HSCN Newsletter:
Subscribe to our quarterly newsletter and stay on top of the latest news in Human Services.
More information...
Enter Email Address:
Do you see the need for Human Service workers increasing or decreasing?
Not sure
Like us on Facebook

Home > Research Articles > Eating disorders not just about being skinny

The Signpost

Sunday, November 24, 2002

Eating disorders not just about being skinny

By Lindsay Gleason | correspondent

Most people at some time in their life have some issues with eating. It is when these issues interfere with daily life that they become disorders. Eating disorders include more people than some would think. Wisdom on Wednesday is a weekly event where experts around the community as well as experts from Weber State University talk to students about different issues, such as eating disorders. "We try to talk on issues that would be of interest to students," Wisdom on Wednesday Chair, Gloria Perez-Jensen said. "We have an advisory council that helps us find topics that students want to hear about as well as asking students themselves what they would like to hear about."

Licensed Clinical Social Worker Carolie Meccico and Licensed Professional Counselor Sharon St. John work at the eating disorder treatment center, Centerpoint.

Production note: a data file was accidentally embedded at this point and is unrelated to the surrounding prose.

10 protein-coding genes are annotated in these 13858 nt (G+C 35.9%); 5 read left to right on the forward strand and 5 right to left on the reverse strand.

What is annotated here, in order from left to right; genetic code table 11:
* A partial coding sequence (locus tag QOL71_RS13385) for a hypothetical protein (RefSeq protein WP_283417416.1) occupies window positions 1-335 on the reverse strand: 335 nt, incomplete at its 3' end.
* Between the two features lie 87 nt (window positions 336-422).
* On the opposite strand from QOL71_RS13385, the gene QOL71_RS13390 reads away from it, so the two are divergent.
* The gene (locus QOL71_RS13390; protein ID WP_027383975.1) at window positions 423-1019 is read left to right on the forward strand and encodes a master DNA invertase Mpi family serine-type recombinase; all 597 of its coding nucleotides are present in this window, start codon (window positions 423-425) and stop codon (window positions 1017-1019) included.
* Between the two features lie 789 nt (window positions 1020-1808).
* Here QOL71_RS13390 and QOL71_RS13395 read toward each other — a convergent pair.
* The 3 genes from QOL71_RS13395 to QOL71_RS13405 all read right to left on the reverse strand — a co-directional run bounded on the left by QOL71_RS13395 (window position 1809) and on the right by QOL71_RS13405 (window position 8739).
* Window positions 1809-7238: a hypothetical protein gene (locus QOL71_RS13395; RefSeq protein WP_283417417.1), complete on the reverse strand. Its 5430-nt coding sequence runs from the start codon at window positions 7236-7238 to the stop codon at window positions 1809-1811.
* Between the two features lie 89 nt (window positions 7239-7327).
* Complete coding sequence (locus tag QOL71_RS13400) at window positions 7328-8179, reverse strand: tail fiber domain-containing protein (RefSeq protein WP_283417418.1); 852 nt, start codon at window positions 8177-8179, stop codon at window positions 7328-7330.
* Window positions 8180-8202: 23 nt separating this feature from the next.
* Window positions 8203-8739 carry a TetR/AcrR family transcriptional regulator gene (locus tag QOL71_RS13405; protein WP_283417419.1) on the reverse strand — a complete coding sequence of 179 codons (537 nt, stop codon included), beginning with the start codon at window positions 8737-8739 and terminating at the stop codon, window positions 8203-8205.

"We provide each patient with two therapists instead of just one," St. John said. "Because of the specialties each therapist has, we are able to have two therapists throughout their entire treatment helping them in different ways."

Eating disorders are not only about starvation or trying to look thin. Many disorders, such as over-eating, are not usually thought of as a disorder. Purging anorexia, non-purging, and binge eating are all subcategories of eating disorders.

"When most people think of eating disorders, they think of anorexia and bulimia," Meccico said. "People only think about these kinds of eating disorders because that is what they most commonly hear about."

Studies suggest about 60 percent of adult Americans are overweight and about one third are obese. Many of those people have binge eating disorder.

Generally, when people think of someone who is anorexic, they think of someone extremely thin. Most people could point someone out that is anorexic just by looking at them. People with bulimia are different.

"You can't really identify bulimics, they look like pretty average people," St. John said. "However, many times their smile will give a person away. After years of suffering from bulimia you can see effects on a person's teeth from all the purging."

Many factors can cause eating disorders. It is difficult to come up with one specific cause of eating disorders.

"Everyone has a place where they don't feel sure of themselves," Meccico said. "People's opinions, the media, societal norm, and parental

examples can all be contributors of why we might not feel sure of ourselves in one area or another."

Although there are age groups where eating disorders are seen more frequently.

"We tend to see bulimia in people in their teens and 20s," St. John said. "That is when the disorder develops anyway, but some people don't ever get over the disorder."

Certain personality traits are consistently seen in those with eating disorders. People who tend to be perfectionists, control freaks, obsessive and compulsive and shy are all common characteristics of those with eating disorders.